The Washington Post sees "political risks" for the Democratic Party in a revived left agenda–which is hard to figure, since all of the "left" issues it identifies are all broadly popular.
Media don't tend to define The Center as "Things Most People Support," because letting people know that most Americans support raising taxes on the wealthy, cutting military spending or providing single-payer healthcare would make the elite political debate seem like it's well to the right of the public.
On last night's O'Reilly Factor (6/5/13), the Fox News host asserted that there's still a lot the White House isn't telling us about the IRS/Tea Party scandal. But in the process he also, in his own special way, issued a correction–of sorts: The president will also not explain the IRS situation. His defenders denying that former IRS Chief Douglas Shulman visited the White House 157 times. But he was cleared into the People's House 157 times. That is a fact. Those who diminish the Shulman factor are lying directly to you. Now this is confusing. O'Reilly has been telling his […]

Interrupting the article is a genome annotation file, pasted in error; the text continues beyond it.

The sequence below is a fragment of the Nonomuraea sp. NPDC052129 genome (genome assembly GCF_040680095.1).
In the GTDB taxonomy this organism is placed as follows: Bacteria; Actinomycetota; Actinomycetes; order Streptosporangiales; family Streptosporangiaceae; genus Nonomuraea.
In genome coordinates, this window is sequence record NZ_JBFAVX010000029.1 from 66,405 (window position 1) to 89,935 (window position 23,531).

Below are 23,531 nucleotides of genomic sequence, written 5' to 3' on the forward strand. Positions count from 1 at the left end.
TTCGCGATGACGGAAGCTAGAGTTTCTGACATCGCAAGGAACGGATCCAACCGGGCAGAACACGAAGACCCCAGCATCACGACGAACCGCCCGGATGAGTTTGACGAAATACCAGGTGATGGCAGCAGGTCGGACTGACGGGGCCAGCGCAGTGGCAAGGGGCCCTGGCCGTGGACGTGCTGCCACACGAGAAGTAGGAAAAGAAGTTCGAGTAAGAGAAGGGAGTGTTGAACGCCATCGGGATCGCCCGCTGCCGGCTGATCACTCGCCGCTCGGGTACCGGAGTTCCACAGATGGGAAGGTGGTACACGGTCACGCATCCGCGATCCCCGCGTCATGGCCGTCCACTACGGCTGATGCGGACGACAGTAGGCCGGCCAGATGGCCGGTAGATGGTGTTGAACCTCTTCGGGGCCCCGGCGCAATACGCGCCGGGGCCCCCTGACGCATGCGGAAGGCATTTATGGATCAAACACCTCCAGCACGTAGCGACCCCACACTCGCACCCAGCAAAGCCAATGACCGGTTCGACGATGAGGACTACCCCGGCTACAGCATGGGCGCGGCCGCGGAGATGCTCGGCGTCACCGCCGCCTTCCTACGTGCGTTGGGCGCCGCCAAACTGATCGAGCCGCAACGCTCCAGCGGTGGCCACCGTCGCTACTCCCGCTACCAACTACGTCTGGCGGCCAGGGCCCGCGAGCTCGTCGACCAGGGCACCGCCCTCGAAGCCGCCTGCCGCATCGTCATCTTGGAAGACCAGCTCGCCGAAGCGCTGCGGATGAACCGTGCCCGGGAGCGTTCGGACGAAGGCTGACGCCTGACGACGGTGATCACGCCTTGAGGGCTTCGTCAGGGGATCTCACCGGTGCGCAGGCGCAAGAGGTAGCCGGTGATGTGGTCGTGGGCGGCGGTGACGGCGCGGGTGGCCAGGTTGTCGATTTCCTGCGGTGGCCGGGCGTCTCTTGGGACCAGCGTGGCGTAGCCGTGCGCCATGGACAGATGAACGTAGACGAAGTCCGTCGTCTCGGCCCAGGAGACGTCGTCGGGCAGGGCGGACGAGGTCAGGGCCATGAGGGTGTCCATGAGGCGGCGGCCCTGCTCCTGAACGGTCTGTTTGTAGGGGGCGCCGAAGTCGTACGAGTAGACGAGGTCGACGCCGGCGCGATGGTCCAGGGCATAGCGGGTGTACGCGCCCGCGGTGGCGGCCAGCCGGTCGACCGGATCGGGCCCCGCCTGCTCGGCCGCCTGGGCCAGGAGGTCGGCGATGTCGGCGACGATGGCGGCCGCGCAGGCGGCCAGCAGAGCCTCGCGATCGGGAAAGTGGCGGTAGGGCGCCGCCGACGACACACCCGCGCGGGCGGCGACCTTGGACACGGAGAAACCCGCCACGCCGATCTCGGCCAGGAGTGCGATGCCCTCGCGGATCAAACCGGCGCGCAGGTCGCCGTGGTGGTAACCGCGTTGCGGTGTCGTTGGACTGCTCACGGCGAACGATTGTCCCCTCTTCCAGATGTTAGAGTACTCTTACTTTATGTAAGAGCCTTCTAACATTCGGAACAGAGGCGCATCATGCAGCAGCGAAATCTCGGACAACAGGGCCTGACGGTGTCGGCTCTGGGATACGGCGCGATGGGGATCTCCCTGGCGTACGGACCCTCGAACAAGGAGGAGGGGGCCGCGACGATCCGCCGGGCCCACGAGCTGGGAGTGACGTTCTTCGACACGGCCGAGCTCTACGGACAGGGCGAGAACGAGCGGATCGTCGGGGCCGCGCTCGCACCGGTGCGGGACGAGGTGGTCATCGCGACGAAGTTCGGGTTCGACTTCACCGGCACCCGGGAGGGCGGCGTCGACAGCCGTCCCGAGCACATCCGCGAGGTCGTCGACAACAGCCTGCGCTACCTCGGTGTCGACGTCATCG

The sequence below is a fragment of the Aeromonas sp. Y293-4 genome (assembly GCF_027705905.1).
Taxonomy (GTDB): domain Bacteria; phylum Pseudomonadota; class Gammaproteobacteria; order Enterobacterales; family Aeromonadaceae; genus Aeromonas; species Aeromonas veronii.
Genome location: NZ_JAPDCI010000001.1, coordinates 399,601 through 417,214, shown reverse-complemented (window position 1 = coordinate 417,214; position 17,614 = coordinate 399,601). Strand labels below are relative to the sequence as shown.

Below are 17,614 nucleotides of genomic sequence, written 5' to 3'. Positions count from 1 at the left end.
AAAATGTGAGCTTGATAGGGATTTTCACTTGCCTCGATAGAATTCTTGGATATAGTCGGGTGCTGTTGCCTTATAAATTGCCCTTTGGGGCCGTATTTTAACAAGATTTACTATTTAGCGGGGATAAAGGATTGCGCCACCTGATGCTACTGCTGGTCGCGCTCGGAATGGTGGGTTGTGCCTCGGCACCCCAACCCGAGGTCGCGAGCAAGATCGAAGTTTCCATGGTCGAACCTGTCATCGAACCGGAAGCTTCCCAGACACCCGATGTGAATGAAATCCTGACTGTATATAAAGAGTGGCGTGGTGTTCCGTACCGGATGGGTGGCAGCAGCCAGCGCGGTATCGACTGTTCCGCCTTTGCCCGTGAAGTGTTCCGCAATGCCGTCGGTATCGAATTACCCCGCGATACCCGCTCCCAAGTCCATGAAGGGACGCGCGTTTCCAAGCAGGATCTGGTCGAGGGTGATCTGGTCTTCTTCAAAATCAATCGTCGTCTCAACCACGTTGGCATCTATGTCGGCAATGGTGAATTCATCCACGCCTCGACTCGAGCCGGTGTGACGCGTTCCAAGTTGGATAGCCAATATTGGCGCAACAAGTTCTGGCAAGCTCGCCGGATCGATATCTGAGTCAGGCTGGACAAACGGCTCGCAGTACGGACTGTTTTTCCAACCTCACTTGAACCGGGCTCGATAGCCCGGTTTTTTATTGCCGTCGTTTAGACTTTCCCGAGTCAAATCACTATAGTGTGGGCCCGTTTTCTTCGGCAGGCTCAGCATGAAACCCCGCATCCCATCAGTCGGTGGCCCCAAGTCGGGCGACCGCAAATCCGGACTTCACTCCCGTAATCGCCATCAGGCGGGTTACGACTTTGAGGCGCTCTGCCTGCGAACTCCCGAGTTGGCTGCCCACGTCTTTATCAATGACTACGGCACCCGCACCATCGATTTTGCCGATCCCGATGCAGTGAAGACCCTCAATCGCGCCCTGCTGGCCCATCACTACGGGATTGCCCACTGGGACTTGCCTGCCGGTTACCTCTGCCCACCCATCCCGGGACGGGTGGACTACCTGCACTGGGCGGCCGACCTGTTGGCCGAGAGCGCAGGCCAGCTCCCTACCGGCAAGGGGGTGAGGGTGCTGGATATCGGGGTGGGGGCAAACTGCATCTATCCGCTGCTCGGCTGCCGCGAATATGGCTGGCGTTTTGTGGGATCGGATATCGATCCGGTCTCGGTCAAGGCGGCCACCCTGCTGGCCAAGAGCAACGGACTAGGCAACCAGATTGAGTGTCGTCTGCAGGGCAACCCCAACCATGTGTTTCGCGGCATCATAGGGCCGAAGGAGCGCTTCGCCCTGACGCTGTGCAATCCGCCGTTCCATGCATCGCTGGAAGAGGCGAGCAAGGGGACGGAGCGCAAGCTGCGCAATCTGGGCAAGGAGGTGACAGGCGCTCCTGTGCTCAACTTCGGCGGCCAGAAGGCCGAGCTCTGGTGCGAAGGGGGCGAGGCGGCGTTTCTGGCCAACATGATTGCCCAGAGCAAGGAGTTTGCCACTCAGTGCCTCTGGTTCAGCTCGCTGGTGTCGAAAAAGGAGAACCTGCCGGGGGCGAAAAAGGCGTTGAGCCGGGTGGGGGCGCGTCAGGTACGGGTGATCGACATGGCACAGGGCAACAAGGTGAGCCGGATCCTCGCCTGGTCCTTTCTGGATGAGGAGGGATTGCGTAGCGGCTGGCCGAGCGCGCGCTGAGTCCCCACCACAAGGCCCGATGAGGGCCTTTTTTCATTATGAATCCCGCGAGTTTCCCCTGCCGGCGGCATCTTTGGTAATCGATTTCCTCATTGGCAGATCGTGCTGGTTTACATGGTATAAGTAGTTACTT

What should we make of the so-called "trifecta" of scandals hitting the Obama White House? And what questions should we ask about the IRS/Tea Party story? Also this week: Chris Matthews wants Obama to take charge–just like the union-busting Ronald Reagan. And the Newseum decides two Palestinian journalists shouldn't be considered part of their tribute to journalists who died reporting the news.
Benghazi, the Justice Department seizing AP phone records, and the IRS targeting Tea Party groups: Much of the Beltway press corps–which has pushed the Benghazi story for months–is seeing the Obama presidency in a state of near free-fall. But what's actually happening?